26,923,527

    47,879,628

less: taxes@30%

 

      4,500,000

      4,236,000

      6,015,705

      8,077,058

    14,363,888

Earnings After Taxes

 

    10,500,000

      9,884,000

    14,036,645

    18,846,469

    33,515,739

add: depreciation

 

    20,000,000

    20,000,000

    20,000,000

    20,000,000

    20,000,000

CASH FLOW AFTER TAXES

 (103,000,000)

    30,500,000

    29,884,000

    34,036,645

    38,846,469

    53,515,739

 

 

 

 

 

 

 

PVIF @ 4.5%

1

0.9569

0.9157

0.8763

0.8386

0.8025

PV

 (103,000,000)

    29,186,603

    27,365,674

    29,826,196

    32,575,147

    42,943,761

PV OF INFLOWS

   161,897,381

 

 

 

 

 

NET PRESENT VALUE

     58,897,381

 

 

 

 

 

 

 

 

 

 

 

 

PROFITABILITY INDEX

               1.572

 

 

 

 

 

Considering the above analysis, it can be clearly stated that the organization shall face lesser stable and adequate results than the base case, but then also the top management may accept the proposal as it yields better metrics results.

d. When the other project to be considered shall have a different time duration than one calculated as above, it shall become imperative for the organization to consider the time value of money so that discounting is done and results produced can be compared easily to arrive at a conclusion of either accepting or rejecting any one of them from amongst the two (Johnson, 2017).

PART B of capital budgeting assignment
Cost of capital is a very significant concept in financial management. It is very crucial in determining whether or not to accept any potential proposal available before the eyes of the organization. It is basically in simple terms, sacrifice made by the investors of the organization to acquire potential and reasonable returns from the operations of the organization. This is the investor’s point of view. From the business organization’s point of view, it is the price that the entity pays for in exchange of the capital invested or provided by them. Hence, it is essential to calculate the weighted average cost of capital (WACC) well before in advance to know which proposal yields lower cost to the company in generating capital through funds via equity, bonds, preference stock or any other long term debt. It is useful in determining the validity of many capital budgeting decisions and hence, it is extremely crucial in realizing the efficiency and effectiveness of sound decision making activity of the management of the organization (Jones, 2017). An organization can chose from various sources to meet its finance requirements. It then needs to critically analyze the costs of raising such funds from each source to calculate and reach an optimum one. This shall help in enhancing the financial performance of the entity by decreasing costs and increase in profits thereby. It also allows the investors to be fully aware of the expected income and the associated risks inherent in the weighted average cost of capital in the organization. It is helpful in making the capital structure of the organization more stable, optimal and balanced. Such composition shall be the best possible combination of the sources of funds.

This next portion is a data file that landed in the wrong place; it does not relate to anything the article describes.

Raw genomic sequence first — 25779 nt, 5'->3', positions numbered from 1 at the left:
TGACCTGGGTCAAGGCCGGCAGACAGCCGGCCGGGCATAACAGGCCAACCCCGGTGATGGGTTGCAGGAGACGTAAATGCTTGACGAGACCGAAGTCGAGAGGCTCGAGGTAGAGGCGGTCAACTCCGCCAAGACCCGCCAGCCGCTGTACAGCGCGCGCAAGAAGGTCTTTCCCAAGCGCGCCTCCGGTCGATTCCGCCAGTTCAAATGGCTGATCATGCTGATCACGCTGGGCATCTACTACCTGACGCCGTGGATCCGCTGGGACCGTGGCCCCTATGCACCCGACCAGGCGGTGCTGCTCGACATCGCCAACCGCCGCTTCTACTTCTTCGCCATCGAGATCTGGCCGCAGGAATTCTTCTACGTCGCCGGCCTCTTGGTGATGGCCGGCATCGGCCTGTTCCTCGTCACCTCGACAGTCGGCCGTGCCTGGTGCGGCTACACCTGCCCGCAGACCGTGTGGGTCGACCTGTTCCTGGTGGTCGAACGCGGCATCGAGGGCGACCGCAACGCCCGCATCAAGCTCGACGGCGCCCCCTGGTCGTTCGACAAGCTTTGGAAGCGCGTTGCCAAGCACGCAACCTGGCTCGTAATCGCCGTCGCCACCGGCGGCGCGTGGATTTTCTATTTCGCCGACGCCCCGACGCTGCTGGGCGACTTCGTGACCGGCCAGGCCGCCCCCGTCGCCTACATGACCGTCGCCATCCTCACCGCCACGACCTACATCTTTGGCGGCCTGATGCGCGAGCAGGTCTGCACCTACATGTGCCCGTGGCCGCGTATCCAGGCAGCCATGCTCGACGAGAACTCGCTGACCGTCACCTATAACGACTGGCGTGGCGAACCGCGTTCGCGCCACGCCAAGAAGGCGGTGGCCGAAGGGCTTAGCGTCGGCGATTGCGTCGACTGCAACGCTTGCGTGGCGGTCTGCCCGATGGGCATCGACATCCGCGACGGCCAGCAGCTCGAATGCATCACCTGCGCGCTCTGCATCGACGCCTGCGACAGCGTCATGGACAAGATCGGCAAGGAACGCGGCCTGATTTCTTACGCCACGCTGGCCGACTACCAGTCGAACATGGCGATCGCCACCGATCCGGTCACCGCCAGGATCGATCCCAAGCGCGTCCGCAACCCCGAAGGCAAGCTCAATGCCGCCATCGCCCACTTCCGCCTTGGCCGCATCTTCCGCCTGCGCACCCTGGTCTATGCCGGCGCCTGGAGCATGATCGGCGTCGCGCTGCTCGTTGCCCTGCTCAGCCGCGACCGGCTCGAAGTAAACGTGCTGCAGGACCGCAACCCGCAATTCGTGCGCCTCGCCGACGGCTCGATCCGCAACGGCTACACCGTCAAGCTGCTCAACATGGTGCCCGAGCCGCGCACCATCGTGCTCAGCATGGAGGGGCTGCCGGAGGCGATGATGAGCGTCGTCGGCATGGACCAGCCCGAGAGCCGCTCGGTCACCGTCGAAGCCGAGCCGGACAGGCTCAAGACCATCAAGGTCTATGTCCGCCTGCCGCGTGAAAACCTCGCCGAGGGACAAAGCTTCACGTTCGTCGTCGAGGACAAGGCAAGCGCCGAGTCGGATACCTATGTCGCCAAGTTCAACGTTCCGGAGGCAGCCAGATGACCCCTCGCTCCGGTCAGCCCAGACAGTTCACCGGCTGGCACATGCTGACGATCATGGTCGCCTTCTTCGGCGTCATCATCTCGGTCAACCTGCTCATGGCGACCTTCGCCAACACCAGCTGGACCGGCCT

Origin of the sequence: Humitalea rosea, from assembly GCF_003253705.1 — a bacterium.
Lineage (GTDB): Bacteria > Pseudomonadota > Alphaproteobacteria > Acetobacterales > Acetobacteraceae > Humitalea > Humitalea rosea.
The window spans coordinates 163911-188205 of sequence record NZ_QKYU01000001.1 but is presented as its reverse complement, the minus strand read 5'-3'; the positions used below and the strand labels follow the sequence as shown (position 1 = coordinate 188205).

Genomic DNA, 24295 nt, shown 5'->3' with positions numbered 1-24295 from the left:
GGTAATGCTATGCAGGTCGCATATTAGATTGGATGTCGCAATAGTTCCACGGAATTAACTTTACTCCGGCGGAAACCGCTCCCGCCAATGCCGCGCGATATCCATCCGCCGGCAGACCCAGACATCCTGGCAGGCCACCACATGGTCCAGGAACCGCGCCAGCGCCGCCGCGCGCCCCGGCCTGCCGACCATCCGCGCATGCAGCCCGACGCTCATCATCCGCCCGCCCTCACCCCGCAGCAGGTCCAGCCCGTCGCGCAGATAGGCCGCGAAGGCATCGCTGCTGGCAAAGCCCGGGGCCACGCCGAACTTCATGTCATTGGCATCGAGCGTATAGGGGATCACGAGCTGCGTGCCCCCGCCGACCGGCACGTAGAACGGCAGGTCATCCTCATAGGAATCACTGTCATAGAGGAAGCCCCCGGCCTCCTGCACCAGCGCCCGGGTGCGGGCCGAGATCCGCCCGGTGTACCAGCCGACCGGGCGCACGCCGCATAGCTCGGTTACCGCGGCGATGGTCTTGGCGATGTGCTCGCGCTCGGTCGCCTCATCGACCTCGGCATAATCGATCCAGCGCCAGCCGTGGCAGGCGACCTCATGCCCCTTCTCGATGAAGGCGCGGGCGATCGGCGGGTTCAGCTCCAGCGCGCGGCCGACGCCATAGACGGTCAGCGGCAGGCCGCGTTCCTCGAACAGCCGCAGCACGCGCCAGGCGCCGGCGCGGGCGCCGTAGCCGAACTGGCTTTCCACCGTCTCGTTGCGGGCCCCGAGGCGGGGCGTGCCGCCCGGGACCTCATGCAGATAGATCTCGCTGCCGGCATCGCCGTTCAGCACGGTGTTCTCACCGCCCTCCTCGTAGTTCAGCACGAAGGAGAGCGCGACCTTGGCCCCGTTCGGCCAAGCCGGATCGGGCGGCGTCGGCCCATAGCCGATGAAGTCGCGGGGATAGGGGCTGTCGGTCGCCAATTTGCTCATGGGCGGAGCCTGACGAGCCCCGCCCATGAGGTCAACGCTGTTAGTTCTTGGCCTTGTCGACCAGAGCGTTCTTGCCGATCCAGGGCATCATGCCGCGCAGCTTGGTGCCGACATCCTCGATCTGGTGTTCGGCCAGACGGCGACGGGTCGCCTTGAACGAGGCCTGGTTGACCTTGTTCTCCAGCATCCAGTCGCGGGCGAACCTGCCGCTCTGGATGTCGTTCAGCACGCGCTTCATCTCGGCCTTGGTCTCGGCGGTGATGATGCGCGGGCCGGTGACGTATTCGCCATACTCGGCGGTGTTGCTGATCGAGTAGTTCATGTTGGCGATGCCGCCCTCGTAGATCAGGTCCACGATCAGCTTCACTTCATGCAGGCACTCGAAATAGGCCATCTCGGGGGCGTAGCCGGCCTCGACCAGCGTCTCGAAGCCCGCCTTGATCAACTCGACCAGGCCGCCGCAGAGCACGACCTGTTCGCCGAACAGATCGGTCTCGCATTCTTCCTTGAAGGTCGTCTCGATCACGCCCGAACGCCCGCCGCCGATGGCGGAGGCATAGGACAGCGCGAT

The case given in this capital budgeting assignment is about an organization named Grainwaves. It currently maintains their capital structure at 55% equity, 5% Preference Stock and 40% long term debt. With the advancement in technology and the desire to grow, they wish to undertake an expansion project. This shall allow the company to raise funds of about $ 150 million for the same. If the organization wishes to maintain the same capital structure, it shall raise funds amounting to $ 60 million as debt for its expansion strategy (Linden & Freeman, 2017). Currently the organization faces three alternatives in combination to maintain its current capital structure ratio. These are as follows-

Selling bonds in the open market there in interest rate of 6% per annum and flotation cost that will be incurred at the rate of 1% of the face value of the bonds. These bonds are priced at $105 each.